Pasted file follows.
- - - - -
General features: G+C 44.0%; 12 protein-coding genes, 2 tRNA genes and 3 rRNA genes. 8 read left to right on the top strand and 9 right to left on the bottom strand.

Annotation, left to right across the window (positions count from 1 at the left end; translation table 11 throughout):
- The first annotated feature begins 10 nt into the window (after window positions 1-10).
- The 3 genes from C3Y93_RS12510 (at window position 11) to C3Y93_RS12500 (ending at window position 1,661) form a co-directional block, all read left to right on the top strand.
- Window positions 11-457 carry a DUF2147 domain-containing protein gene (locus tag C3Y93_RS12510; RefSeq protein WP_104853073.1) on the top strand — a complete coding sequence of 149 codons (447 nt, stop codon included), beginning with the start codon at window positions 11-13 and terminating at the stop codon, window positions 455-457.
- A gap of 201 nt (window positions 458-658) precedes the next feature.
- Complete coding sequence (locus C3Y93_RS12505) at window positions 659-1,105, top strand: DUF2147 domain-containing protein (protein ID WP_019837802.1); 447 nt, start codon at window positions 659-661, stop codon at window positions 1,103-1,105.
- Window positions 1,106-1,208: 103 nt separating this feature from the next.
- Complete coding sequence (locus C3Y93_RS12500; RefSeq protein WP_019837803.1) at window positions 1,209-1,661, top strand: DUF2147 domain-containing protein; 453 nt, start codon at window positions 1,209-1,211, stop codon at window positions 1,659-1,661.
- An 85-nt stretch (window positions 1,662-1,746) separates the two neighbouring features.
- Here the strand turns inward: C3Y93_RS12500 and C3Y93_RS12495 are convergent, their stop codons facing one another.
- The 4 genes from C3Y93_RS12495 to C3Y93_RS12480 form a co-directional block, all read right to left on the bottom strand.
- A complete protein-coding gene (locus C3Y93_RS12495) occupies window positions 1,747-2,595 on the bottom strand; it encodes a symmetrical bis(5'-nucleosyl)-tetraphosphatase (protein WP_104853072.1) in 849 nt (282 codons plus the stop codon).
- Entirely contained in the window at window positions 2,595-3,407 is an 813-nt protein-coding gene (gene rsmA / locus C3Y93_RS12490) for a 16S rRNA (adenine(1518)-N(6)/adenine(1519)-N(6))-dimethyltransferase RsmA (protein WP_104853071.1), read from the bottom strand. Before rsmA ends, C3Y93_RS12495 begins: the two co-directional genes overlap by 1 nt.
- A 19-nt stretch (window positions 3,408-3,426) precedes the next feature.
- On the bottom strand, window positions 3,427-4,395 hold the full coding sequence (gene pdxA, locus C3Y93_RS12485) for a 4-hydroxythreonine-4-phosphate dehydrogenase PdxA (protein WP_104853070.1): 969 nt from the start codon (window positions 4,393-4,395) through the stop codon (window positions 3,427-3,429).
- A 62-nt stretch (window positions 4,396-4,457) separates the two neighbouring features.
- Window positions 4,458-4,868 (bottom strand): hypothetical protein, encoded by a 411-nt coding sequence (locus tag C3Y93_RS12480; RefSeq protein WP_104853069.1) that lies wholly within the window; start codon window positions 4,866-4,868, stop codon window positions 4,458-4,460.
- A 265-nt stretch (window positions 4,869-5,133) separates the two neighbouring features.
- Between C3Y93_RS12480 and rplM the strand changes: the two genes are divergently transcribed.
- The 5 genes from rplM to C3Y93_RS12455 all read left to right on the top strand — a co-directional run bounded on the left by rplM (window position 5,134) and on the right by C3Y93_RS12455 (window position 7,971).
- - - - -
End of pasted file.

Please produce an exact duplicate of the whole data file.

General features: G+C 44.0%; 12 protein-coding genes, 2 tRNA genes and 3 rRNA genes. 8 read left to right on the top strand and 9 right to left on the bottom strand.

Annotation, left to right across the window (positions count from 1 at the left end; translation table 11 throughout):
- The first annotated feature begins 10 nt into the window (after window positions 1-10).
- The 3 genes from C3Y93_RS12510 (at window position 11) to C3Y93_RS12500 (ending at window position 1,661) form a co-directional block, all read left to right on the top strand.
- Window positions 11-457 carry a DUF2147 domain-containing protein gene (locus tag C3Y93_RS12510; RefSeq protein WP_104853073.1) on the top strand — a complete coding sequence of 149 codons (447 nt, stop codon included), beginning with the start codon at window positions 11-13 and terminating at the stop codon, window positions 455-457.
- A gap of 201 nt (window positions 458-658) precedes the next feature.
- Complete coding sequence (locus C3Y93_RS12505) at window positions 659-1,105, top strand: DUF2147 domain-containing protein (protein ID WP_019837802.1); 447 nt, start codon at window positions 659-661, stop codon at window positions 1,103-1,105.
- Window positions 1,106-1,208: 103 nt separating this feature from the next.
- Complete coding sequence (locus C3Y93_RS12500; RefSeq protein WP_019837803.1) at window positions 1,209-1,661, top strand: DUF2147 domain-containing protein; 453 nt, start codon at window positions 1,209-1,211, stop codon at window positions 1,659-1,661.
- An 85-nt stretch (window positions 1,662-1,746) separates the two neighbouring features.
- Here the strand turns inward: C3Y93_RS12500 and C3Y93_RS12495 are convergent, their stop codons facing one another.
- The 4 genes from C3Y93_RS12495 to C3Y93_RS12480 form a co-directional block, all read right to left on the bottom strand.
- A complete protein-coding gene (locus C3Y93_RS12495) occupies window positions 1,747-2,595 on the bottom strand; it encodes a symmetrical bis(5'-nucleosyl)-tetraphosphatase (protein WP_104853072.1) in 849 nt (282 codons plus the stop codon).
- Entirely contained in the window at window positions 2,595-3,407 is an 813-nt protein-coding gene (gene rsmA / locus C3Y93_RS12490) for a 16S rRNA (adenine(1518)-N(6)/adenine(1519)-N(6))-dimethyltransferase RsmA (protein WP_104853071.1), read from the bottom strand. Before rsmA ends, C3Y93_RS12495 begins: the two co-directional genes overlap by 1 nt.
- A 19-nt stretch (window positions 3,408-3,426) precedes the next feature.
- On the bottom strand, window positions 3,427-4,395 hold the full coding sequence (gene pdxA, locus C3Y93_RS12485) for a 4-hydroxythreonine-4-phosphate dehydrogenase PdxA (protein WP_104853070.1): 969 nt from the start codon (window positions 4,393-4,395) through the stop codon (window positions 3,427-3,429).
- A 62-nt stretch (window positions 4,396-4,457) separates the two neighbouring features.
- Window positions 4,458-4,868 (bottom strand): hypothetical protein, encoded by a 411-nt coding sequence (locus tag C3Y93_RS12480; RefSeq protein WP_104853069.1) that lies wholly within the window; start codon window positions 4,866-4,868, stop codon window positions 4,458-4,460.
- A 265-nt stretch (window positions 4,869-5,133) separates the two neighbouring features.
- Between C3Y93_RS12480 and rplM the strand changes: the two genes are divergently transcribed.
- The 5 genes from rplM to C3Y93_RS12455 all read left to right on the top strand — a co-directional run bounded on the left by rplM (window position 5,134) and on the right by C3Y93_RS12455 (window position 7,971).